BBB ON SENIORS Don’t ignore potential dangers of debit cards
With all the potential risk and trouble that can come with credit cards, there is a certain appeal to only being able to spend the money that you have. While it might feel like the responsible choice when it comes to spending habits, we often forget or, if you are like me, don’t even realize the potential dangers that come with using a debit card.
Simply put, there are fewer protections for debit card fraud and greater risks to all the cash in your bank account when using a debit card as opposed to a credit card. For instance, you typically have two days to report a lost or stolen debit card and still may be liable for up to $50 of fraudulent charges made to your account. If you report your stolen card after two days but before 60 days, you could be responsible for up to $500 worth of fraudulent charges.
Additionally, you have 60 days to report unauthorized transactions if the card is still in your possession to prevent liability. On the other hand, according to the Consumer Financial Protection Bureau, under federal law “you are not responsible for unauthorized charges” made to your credit card. Also, if your actual credit card is stolen and used there is a $50 cap on liability to you so long as the card is reported stolen to the card issuer.
Below is a list of hot spots for debit card fraud. When possible, it is best practice to use a credit card to pay for purchases in any of these instances to help ensure your protection.
At the pump — Not only is this a hot spot for scammers to plant skimmers to collect your card information, but gas stations can put a large hold on your account for several days that can then cause future checks and debit purchases to bounce, resulting in exorbitant overdraft fees.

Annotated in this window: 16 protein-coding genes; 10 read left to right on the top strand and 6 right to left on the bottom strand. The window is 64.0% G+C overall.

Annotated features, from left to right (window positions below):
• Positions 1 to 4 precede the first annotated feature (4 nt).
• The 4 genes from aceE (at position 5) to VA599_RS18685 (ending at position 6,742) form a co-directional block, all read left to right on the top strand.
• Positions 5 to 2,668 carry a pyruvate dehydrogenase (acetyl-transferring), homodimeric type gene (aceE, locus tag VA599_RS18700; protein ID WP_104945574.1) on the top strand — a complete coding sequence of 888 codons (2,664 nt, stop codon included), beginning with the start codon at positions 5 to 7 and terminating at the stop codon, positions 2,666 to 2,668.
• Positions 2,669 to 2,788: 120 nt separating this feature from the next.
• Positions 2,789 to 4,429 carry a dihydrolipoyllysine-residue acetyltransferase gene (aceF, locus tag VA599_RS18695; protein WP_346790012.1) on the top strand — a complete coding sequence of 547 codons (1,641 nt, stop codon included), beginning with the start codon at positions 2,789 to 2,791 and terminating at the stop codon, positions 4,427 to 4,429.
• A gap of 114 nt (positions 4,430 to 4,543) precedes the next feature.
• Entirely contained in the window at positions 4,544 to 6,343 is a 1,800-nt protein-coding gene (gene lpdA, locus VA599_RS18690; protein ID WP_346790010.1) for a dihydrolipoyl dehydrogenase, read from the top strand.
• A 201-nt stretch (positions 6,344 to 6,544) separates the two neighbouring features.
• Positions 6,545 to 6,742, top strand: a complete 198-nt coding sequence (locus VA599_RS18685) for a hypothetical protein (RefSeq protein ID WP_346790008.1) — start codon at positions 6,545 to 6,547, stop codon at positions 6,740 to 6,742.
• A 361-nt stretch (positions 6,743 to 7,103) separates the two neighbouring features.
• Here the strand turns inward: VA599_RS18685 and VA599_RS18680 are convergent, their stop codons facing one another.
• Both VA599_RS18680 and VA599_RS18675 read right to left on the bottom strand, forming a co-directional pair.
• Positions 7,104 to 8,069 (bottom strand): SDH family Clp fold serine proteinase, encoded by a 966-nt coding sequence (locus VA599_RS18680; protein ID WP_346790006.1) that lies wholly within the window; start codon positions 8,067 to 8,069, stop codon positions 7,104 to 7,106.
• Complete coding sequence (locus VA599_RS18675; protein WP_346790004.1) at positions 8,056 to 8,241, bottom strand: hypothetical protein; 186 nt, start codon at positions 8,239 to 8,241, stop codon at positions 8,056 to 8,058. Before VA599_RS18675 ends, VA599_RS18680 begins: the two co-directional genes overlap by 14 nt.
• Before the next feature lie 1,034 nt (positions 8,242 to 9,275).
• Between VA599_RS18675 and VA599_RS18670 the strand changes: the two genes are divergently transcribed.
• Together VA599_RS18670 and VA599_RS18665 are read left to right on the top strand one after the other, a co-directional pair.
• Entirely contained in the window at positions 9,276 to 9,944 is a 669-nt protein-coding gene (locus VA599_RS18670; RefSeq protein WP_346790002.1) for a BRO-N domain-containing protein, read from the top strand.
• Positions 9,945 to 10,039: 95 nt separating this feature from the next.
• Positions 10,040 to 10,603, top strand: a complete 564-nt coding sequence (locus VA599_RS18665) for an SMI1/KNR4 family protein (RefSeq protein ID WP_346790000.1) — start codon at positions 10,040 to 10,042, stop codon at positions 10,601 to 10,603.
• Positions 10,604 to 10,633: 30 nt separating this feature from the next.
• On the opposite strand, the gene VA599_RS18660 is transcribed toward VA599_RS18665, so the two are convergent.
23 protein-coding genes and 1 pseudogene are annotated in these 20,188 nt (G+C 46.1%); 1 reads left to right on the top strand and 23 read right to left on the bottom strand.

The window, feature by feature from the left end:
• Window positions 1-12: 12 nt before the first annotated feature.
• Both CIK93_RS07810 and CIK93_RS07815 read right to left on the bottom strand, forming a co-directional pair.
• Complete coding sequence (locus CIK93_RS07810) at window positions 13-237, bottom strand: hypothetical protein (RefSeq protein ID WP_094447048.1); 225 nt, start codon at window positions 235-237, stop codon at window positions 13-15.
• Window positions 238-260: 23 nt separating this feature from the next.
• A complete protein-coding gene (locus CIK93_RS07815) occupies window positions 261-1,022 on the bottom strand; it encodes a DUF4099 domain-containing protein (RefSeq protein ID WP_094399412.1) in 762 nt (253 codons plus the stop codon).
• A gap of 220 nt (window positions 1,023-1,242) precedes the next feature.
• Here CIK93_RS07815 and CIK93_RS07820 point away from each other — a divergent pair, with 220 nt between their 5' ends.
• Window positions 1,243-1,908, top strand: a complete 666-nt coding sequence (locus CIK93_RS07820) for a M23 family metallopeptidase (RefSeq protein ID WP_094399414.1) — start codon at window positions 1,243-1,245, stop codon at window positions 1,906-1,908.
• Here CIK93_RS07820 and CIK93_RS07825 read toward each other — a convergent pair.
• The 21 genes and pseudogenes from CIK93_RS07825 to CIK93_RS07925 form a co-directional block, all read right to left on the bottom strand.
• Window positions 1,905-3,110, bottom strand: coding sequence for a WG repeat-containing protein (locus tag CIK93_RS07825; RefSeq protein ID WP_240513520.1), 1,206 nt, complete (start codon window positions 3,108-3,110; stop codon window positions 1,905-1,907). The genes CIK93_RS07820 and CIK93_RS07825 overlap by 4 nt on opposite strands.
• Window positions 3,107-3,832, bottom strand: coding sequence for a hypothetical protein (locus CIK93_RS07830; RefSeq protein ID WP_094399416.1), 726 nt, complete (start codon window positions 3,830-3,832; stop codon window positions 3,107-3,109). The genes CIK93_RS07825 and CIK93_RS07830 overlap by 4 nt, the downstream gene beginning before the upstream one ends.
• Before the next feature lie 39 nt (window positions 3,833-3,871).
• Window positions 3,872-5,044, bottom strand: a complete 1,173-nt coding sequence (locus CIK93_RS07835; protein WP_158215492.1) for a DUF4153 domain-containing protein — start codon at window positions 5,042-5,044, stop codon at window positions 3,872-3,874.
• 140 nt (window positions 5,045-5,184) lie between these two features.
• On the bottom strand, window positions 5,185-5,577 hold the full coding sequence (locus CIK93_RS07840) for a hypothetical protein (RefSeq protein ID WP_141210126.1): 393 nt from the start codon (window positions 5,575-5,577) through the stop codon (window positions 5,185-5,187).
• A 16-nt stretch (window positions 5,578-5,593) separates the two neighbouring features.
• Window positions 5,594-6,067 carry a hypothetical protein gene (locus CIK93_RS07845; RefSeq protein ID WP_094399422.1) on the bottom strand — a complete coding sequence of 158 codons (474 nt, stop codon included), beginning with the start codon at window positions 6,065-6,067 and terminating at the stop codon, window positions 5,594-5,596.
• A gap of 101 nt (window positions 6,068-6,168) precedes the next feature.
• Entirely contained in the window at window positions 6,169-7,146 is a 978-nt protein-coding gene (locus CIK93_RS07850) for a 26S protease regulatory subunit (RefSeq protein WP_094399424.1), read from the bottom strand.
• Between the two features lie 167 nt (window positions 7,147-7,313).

Online — Not only do credit cards offer the added protection of waived liability if your information is stolen on phony or unsecure websites, but they also allow for chargebacks if the merchandise you purchased online never arrives.
Supermarkets — These are another hot spot for skimmers, especially on the debit card machines on the self-checkout lanes.
Car rental counters — As a way to combat thieves using debit cards to rent and then steal cars, car rental companies are legally allowed to run a hard inquiry on your credit report, which in turn can be a major and unnecessary blow to your credit score. You can avoid this all together by renting with a credit card.
Airlines and cruise lines — This is especially important in times of economic uncertainty, as paying for travel with a credit card, as opposed to a debit card, allows for chargebacks in the event that you don’t get the travel you paid for if a travel agency goes bust.
Furniture and appliance stores — You should especially be sure to use a credit card instead of a debit card if purchasing furniture or appliance and waiting on delivery as to decrease the risk of it not being delivered.
Automatic/recurring payments and subscriptions — Credit card use is ideal for these situations because it is a lot easier to get your money back if the company or service that has been charging you continues to do so once your contract or subscriptions ends. Plus, you will not have to worry about a large sum of cash missing from your checking account and having to wait on a refund if this happens.
Independent ATMs — These are not monitored as closely as your bank’s ATM and have a higher risk of being equipped with a card skimmer to steal your personal information.
Restaurants — Establishments with high turnover rates leave you at greater risk for dishonest or disgruntled employees to steal your debit card information, and less recourse to recover fraudulent purchases made with your stolen information.
If you have questions or need additional information about using your debit card, call the BBB Education Foundation at 713-341-6141.
Melissa Ramsey is the BBB Education Foundation columnist. For more information, call 713-341-6141.